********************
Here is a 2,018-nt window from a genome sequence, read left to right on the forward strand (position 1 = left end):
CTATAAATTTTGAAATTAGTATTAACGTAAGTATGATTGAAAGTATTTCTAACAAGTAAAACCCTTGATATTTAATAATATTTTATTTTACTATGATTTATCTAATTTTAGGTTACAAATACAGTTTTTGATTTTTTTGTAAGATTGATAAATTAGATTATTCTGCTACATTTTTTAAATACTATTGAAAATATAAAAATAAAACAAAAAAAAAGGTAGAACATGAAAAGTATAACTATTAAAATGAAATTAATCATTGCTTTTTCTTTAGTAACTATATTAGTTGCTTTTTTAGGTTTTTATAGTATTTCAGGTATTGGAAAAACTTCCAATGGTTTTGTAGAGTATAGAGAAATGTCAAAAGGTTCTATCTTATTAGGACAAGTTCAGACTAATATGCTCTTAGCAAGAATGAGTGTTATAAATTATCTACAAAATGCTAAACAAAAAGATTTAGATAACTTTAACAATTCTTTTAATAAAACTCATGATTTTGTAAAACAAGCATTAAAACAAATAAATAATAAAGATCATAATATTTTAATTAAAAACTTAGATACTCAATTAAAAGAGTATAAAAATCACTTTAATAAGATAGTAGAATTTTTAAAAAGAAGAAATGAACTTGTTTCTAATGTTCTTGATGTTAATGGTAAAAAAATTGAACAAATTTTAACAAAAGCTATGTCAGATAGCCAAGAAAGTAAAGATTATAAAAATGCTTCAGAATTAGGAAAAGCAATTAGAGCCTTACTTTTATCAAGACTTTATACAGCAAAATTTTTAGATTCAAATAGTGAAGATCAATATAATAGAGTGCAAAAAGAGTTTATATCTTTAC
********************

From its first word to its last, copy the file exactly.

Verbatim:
Here is a 2,018-nt window from a genome sequence, read left to right on the forward strand (position 1 = left end):
CTATAAATTTTGAAATTAGTATTAACGTAAGTATGATTGAAAGTATTTCTAACAAGTAAAACCCTTGATATTTAATAATATTTTATTTTACTATGATTTATCTAATTTTAGGTTACAAATACAGTTTTTGATTTTTTTGTAAGATTGATAAATTAGATTATTCTGCTACATTTTTTAAATACTATTGAAAATATAAAAATAAAACAAAAAAAAAGGTAGAACATGAAAAGTATAACTATTAAAATGAAATTAATCATTGCTTTTTCTTTAGTAACTATATTAGTTGCTTTTTTAGGTTTTTATAGTATTTCAGGTATTGGAAAAACTTCCAATGGTTTTGTAGAGTATAGAGAAATGTCAAAAGGTTCTATCTTATTAGGACAAGTTCAGACTAATATGCTCTTAGCAAGAATGAGTGTTATAAATTATCTACAAAATGCTAAACAAAAAGATTTAGATAACTTTAACAATTCTTTTAATAAAACTCATGATTTTGTAAAACAAGCATTAAAACAAATAAATAATAAAGATCATAATATTTTAATTAAAAACTTAGATACTCAATTAAAAGAGTATAAAAATCACTTTAATAAGATAGTAGAATTTTTAAAAAGAAGAAATGAACTTGTTTCTAATGTTCTTGATGTTAATGGTAAAAAAATTGAACAAATTTTAACAAAAGCTATGTCAGATAGCCAAGAAAGTAAAGATTATAAAAATGCTTCAGAATTAGGAAAAGCAATTAGAGCCTTACTTTTATCAAGACTTTATACAGCAAAATTTTTAGATTCAAATAGTGAAGATCAATATAATAGAGTGCAAAAAGAGTTTATATCTTTAC